Burn is a style focused on direct damage to an opponent, usually bypassing (or focusing less) on creature-oriented damage through the use of sorcery and other cards that target one’s opponent. Burn decks tend to be primarily, if not exclusively, Red. Like the Aggro style, Burn is generally intended to provide a fast play experience; if a Burn player cannot overcome their opponent quickly enough, there may be little in the Burn deck to offer resistance to the opponent’s card resources and tactics.

Combo involves multiple components working effectively in conjunction with one another in order for a player to achieve victory—usually fast or decisively. Combo decks often use cards that allow a player to cycle through their library or graveyard in order to access more cards so as to retrieve and use those desired. In rare cases, some combos allow for infinite loops that provide players with the ability to activate the same cards in sequence over and over, usually to deal a devastating amount of damage to an opponent. One of the very first well-known Magic decks made use of a specific combo—Black Lotus, Channel, and Fireball—that allowed a player to transform their own life into mana and then turn said mana into damage targeting (and defeating) one’s opponent. This particular combo was so effective that Wizards of the Coast opted to make Black Lotus illegal and begin keeping certain play strategies in check at official tournaments (Salen & Zimmerman, 2004, p. 272).

Control is a style in which a player counteracts an opponent’s moves, such as preventing creatures from entering the battlefield or cancelling sorcery spells. Many Control decks chip away slowly at an opponent’s life while attempting to exhaust the opponent’s preferred strategies for their own victory; for example, once the most expensive or powerful creatures in an opponent’s deck have been sent to the graveyard, the Control player may shift from counterspelling to damage-dealing. Blue and Black are particularly suited for Control play.

Mill, technically a subset of the Control play style (and named for an old card, Millstone, that employed the style’s central tactic), is a strategy unlike most of the other approaches to play. Where the standard win condition for games of Magic is to reduce one’s opponent to zero life, Mill strategies make use of a second available win condition, called decking: emptying an opponent’s library so that they can no longer complete the initial "untap, upkeep, draw" steps of their turn. Specifically, being unable to draw a card from one’s library results in one’s immediate loss of the game. In game, this is usually represented as mind magic, i.e. psychically destroying an opposing Planeswalkers mind. Savvy players may then empty their opponents’ libraries through various card mechanics—often alongside beneficial mechanics for themselves (e.g., Sphinx’s Tutelage, which forces an opponent to discard from their library whenever the controller of Sphinx’s Tutelage draws a card). Like other Control approaches, the Mill style has greatest support in Blue cards; hybrid decks may use Blue/Black or Blue/Red combinations to facilitate particular means of milling opponents’ libraries.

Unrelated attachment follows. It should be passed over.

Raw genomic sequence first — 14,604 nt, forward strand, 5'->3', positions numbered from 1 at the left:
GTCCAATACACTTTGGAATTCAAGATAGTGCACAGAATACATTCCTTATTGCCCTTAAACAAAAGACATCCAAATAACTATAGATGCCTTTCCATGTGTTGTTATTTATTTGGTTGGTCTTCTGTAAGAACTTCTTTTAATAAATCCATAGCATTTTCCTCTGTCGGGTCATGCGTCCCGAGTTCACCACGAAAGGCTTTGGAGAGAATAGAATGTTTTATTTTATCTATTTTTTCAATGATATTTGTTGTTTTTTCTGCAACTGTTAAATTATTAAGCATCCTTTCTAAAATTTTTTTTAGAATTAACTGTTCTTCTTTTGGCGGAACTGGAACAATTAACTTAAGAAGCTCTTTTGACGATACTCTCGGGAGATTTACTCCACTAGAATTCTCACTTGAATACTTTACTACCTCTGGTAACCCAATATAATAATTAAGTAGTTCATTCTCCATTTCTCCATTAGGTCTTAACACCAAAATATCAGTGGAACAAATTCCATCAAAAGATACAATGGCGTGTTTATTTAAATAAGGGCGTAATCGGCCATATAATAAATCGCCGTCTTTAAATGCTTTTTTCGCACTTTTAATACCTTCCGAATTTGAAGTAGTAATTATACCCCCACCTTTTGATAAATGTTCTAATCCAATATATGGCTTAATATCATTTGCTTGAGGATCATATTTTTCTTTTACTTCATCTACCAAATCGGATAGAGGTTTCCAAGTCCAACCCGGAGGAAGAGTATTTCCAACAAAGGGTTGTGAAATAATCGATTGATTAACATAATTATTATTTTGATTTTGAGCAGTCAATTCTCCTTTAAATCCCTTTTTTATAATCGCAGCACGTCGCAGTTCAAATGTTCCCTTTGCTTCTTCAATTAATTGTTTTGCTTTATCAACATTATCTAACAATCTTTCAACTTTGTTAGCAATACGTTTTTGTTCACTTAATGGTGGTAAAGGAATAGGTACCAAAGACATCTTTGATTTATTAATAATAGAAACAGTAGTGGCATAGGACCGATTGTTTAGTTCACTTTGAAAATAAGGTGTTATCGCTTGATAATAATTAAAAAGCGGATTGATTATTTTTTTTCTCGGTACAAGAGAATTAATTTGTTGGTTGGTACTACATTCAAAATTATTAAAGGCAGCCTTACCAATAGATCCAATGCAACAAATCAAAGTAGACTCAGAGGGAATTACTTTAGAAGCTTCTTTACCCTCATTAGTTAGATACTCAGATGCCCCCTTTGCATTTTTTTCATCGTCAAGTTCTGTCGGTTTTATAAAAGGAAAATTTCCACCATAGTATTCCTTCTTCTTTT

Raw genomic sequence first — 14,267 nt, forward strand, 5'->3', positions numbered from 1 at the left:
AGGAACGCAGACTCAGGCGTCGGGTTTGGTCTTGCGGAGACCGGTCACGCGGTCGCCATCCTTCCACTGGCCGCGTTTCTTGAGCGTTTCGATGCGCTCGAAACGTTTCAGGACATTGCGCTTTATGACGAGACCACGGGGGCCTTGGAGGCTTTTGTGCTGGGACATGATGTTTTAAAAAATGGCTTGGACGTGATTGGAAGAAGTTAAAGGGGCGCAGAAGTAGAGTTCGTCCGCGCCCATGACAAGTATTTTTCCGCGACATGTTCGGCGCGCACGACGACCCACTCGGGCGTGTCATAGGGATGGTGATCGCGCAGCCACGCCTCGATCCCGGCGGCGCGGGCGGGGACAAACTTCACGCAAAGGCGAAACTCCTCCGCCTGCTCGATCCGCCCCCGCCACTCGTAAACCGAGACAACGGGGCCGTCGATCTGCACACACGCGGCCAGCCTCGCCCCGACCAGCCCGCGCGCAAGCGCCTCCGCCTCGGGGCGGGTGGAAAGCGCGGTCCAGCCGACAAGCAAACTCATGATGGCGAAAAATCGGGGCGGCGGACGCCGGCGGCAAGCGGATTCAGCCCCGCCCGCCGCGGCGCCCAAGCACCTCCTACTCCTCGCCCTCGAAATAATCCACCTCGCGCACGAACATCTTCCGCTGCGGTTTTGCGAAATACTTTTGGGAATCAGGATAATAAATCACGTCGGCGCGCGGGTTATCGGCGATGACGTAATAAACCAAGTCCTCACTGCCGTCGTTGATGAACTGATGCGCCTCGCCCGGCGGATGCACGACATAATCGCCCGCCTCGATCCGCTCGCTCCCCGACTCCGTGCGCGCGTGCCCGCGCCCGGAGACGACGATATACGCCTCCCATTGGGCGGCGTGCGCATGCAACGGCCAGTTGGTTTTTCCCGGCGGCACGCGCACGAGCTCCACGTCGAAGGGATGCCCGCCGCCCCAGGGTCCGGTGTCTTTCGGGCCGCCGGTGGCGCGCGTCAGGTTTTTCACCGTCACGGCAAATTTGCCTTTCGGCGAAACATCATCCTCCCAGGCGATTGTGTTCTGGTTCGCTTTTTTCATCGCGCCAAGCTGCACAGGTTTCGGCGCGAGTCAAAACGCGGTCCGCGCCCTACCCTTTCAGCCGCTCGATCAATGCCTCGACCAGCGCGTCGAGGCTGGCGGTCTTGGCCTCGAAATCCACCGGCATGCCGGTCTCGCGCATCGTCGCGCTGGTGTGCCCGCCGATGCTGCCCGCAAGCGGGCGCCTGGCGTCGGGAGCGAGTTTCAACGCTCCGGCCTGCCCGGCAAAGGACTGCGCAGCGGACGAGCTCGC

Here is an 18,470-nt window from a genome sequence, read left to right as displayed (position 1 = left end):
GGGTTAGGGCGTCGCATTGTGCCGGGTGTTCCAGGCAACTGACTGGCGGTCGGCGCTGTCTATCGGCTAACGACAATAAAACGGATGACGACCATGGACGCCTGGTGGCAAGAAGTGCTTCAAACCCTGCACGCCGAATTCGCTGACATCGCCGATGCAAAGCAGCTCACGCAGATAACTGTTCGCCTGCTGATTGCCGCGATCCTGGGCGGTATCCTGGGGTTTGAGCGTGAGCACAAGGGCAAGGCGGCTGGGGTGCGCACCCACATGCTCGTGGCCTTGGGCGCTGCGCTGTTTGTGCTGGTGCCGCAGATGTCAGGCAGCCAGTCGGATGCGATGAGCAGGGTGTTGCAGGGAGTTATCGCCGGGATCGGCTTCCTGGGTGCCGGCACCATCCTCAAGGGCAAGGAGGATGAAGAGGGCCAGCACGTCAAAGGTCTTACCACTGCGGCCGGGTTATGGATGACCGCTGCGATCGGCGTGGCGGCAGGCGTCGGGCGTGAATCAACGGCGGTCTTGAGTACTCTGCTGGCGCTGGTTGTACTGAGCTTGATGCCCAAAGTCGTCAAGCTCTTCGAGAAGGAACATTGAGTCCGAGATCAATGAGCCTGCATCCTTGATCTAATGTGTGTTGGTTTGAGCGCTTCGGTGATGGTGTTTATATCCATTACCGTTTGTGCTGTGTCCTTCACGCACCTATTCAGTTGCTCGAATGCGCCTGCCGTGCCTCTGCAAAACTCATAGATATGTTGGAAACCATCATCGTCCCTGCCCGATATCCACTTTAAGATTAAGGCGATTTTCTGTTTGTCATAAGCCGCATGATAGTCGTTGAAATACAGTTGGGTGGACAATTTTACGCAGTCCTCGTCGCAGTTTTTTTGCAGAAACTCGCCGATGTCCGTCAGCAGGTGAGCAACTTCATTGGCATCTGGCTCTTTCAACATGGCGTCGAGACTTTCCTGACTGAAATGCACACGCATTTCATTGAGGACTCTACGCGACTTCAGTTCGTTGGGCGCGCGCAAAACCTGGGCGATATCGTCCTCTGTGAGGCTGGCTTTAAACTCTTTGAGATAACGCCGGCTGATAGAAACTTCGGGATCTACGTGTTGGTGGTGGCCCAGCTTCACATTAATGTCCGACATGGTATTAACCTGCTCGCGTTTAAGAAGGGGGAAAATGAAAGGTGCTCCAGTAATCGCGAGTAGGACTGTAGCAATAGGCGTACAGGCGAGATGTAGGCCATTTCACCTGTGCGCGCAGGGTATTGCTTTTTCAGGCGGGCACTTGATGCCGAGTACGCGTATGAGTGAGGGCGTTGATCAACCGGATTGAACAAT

Ramp is similar to Aggro but involves larger and more powerful creatures. The ramp described by the term refers to cards in the deck that are meant to generate more mana per turn than the assumed default pace of one land added per turn to the play area, which would add one extra mana for use. Green makes ample use of ramping, whether enchanting lands to produce additional mana of various colors or having creatures who can be tapped for mana as well, such as Llanowar Elves. Ramp cards allow for the play of more expensive creatures—which tend to be the most powerful—more quickly than an opponent might expect to see them played, which in turn changes the tempo of gameplay considerably, another characteristically Green style of play.

While these are only some of the common play styles, the distinctions between these approaches clearly indicate particular ways of interpreting and enacting Magic’s protocols for certain rhetorical and procedural ends, some of which are universally shared (e.g., winning the game), while others are unique—namely how the game is played and won, in terms of both what a player does to realize a strategy and what that player does to try and force their opponent to respond to that strategy. In addition, these gameplay approaches are further complicated by the influence of the game world, diegesis, on otherwise entirely mechanical protocols; this influence serves to help construct a sense of Magic as a system whose procedures are understood to operate within particular thematic boundaries that are also protocological in nature and protocols that must be accounted for in thematic, diegetic terms.